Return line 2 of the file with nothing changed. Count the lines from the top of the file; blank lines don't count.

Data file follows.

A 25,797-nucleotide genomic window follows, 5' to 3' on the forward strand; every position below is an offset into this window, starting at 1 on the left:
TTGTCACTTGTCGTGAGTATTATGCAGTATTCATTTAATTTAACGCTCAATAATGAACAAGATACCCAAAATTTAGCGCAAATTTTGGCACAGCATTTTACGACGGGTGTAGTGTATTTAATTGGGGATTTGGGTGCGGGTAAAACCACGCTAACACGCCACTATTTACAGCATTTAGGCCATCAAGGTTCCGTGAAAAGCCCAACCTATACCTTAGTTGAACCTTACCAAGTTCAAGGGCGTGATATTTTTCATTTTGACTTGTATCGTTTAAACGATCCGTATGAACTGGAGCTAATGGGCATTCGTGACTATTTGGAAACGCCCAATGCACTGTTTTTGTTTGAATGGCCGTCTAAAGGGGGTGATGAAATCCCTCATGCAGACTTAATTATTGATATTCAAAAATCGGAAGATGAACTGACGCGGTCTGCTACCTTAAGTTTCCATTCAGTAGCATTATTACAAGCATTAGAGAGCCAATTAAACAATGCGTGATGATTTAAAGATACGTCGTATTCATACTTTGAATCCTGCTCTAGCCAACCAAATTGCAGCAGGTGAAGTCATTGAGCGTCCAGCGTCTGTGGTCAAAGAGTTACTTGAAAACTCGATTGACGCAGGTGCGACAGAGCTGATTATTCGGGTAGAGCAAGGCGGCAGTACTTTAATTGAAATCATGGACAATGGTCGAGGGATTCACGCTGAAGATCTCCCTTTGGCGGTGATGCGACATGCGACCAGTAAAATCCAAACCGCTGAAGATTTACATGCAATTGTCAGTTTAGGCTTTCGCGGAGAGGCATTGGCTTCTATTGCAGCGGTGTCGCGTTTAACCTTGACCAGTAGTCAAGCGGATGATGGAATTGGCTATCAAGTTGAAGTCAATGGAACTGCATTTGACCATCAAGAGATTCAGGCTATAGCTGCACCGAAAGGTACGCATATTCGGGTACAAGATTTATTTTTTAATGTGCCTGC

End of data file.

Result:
TTGTCACTTGTCGTGAGTATTATGCAGTATTCATTTAATTTAACGCTCAATAATGAACAAGATACCCAAAATTTAGCGCAAATTTTGGCACAGCATTTTACGACGGGTGTAGTGTATTTAATTGGGGATTTGGGTGCGGGTAAAACCACGCTAACACGCCACTATTTACAGCATTTAGGCCATCAAGGTTCCGTGAAAAGCCCAACCTATACCTTAGTTGAACCTTACCAAGTTCAAGGGCGTGATATTTTTCATTTTGACTTGTATCGTTTAAACGATCCGTATGAACTGGAGCTAATGGGCATTCGTGACTATTTGGAAACGCCCAATGCACTGTTTTTGTTTGAATGGCCGTCTAAAGGGGGTGATGAAATCCCTCATGCAGACTTAATTATTGATATTCAAAAATCGGAAGATGAACTGACGCGGTCTGCTACCTTAAGTTTCCATTCAGTAGCATTATTACAAGCATTAGAGAGCCAATTAAACAATGCGTGATGATTTAAAGATACGTCGTATTCATACTTTGAATCCTGCTCTAGCCAACCAAATTGCAGCAGGTGAAGTCATTGAGCGTCCAGCGTCTGTGGTCAAAGAGTTACTTGAAAACTCGATTGACGCAGGTGCGACAGAGCTGATTATTCGGGTAGAGCAAGGCGGCAGTACTTTAATTGAAATCATGGACAATGGTCGAGGGATTCACGCTGAAGATCTCCCTTTGGCGGTGATGCGACATGCGACCAGTAAAATCCAAACCGCTGAAGATTTACATGCAATTGTCAGTTTAGGCTTTCGCGGAGAGGCATTGGCTTCTATTGCAGCGGTGTCGCGTTTAACCTTGACCAGTAGTCAAGCGGATGATGGAATTGGCTATCAAGTTGAAGTCAATGGAACTGCATTTGACCATCAAGAGATTCAGGCTATAGCTGCACCGAAAGGTACGCATATTCGGGTACAAGATTTATTTTTTAATGTGCCTGC